So a couple of weeks back, I went on the world wide web and found me some soil blockers. This task was a little difficult because a lot places were sold out already "due to unprecedented demand." When the soil blockers came in the mail, I was immediately struck by their branding, stating "Made In England." Like how cool is that? When's the last time you bought ANYTHING from England besides tea, or maybe some ale, or one of those little cars?

Also, I just met today with the good peeps at the Beachland Ballroom to discuss the 1st Annual Cleveland Farm Aid Benefit show. It looks like it's gonna happen on a Sunday night most likely in May. Now I just need more bands, and perhaps some restaurant and CDC sponsors. The basic concept is that bands would represent either a community garden, for-profit market garden, or a farmer's market. The band would have an individual in one of these agricultural endeavors. Proceeds would go to a specific project at that particular community garden, market garden, or farmer's market. I plan to use Willie Nelson-inspired imagery for the flyer.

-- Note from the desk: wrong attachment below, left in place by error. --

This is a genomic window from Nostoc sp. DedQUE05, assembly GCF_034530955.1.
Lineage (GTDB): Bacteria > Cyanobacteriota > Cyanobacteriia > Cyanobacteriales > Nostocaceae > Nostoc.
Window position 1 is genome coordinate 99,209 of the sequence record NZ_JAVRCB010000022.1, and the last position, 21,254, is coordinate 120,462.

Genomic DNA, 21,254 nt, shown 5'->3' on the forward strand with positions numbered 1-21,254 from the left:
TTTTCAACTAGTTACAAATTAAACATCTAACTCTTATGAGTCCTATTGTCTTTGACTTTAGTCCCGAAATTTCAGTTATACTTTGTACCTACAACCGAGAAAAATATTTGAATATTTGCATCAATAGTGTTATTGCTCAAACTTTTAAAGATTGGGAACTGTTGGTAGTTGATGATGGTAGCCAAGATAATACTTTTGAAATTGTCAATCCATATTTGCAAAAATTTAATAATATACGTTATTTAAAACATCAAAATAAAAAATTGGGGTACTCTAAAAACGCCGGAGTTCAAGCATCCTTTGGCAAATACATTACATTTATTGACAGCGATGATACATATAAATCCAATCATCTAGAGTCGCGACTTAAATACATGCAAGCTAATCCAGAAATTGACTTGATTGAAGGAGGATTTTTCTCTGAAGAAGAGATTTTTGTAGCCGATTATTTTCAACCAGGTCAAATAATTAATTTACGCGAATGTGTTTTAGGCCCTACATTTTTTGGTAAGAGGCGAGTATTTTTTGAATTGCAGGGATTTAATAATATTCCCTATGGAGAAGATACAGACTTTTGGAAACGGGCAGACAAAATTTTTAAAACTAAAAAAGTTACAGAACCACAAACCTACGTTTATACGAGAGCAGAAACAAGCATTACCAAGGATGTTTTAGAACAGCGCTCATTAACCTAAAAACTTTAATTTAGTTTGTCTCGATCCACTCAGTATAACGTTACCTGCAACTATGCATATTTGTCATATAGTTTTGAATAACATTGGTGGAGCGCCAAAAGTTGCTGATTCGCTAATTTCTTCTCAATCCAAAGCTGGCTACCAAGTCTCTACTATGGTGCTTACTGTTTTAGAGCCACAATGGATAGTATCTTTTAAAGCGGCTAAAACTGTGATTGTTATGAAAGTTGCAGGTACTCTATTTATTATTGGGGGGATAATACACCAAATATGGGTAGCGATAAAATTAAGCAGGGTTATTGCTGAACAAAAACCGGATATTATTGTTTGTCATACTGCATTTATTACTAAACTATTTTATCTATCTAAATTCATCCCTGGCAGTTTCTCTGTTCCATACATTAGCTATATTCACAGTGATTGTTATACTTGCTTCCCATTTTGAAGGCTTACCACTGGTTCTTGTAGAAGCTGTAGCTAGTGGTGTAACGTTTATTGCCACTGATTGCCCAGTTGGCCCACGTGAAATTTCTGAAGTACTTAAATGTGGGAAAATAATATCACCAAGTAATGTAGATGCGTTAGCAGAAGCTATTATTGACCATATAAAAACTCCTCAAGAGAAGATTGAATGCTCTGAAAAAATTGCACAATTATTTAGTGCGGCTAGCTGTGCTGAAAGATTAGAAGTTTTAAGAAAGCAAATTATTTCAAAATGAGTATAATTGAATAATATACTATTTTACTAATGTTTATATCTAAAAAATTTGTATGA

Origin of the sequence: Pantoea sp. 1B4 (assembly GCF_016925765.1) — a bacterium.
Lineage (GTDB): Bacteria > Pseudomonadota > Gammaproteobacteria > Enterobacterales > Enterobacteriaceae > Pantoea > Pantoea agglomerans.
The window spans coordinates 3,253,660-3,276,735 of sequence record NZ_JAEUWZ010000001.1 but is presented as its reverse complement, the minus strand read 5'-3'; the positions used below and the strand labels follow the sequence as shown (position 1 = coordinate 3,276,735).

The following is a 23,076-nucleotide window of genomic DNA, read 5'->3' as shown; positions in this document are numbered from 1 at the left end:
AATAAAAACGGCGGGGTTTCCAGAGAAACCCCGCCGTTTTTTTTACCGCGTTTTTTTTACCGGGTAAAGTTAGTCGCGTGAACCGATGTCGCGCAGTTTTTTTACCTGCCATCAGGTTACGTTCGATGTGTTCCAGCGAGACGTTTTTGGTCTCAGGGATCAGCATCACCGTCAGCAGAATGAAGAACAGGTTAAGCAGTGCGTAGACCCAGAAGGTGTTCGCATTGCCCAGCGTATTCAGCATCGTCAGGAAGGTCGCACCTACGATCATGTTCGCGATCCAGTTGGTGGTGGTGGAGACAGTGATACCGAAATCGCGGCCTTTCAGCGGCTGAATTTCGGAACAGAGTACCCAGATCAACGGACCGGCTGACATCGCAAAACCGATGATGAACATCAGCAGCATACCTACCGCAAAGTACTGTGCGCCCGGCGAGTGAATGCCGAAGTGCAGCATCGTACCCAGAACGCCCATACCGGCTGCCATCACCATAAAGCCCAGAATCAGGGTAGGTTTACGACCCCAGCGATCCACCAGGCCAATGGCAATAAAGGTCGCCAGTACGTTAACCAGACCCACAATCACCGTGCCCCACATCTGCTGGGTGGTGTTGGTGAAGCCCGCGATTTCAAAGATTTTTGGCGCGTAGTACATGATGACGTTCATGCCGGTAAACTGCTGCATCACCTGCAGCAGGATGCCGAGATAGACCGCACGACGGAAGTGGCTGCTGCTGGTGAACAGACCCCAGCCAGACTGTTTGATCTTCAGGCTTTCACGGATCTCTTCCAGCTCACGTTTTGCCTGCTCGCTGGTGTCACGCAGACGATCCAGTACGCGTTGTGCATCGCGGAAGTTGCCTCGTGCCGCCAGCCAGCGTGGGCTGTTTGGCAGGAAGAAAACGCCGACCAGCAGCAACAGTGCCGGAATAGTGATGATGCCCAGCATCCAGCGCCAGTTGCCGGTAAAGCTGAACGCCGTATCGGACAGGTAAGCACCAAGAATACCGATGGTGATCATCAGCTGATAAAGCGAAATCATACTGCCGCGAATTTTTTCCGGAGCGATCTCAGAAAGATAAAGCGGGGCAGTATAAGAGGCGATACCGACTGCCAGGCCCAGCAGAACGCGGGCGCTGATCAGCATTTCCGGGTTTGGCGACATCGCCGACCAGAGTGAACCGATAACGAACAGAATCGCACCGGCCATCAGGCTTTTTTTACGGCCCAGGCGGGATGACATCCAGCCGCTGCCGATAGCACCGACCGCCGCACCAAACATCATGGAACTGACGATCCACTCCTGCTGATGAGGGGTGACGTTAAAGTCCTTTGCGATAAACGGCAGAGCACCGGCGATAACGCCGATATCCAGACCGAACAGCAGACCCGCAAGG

This Sunday, March 21st, it's Seedling Sunday at Casa de Hush.

Sunday, March 14, 2010

Book Review #4: Mushroom Cultivator: A Practical Guide to Growing Mushrooms at Home by Paul Stamets and J. S. Chilton

It's been exactly a dozen years since I've first read Mushroom Cultivator. At the time, I was finishing my Botany degree at Miami. I was immersed in plant cell tissue culture,taking a scanning electron microscopy course, doing a little help at a Cinci shiitake farm, hunting morels in the spingtime, and reading other mushroom texts.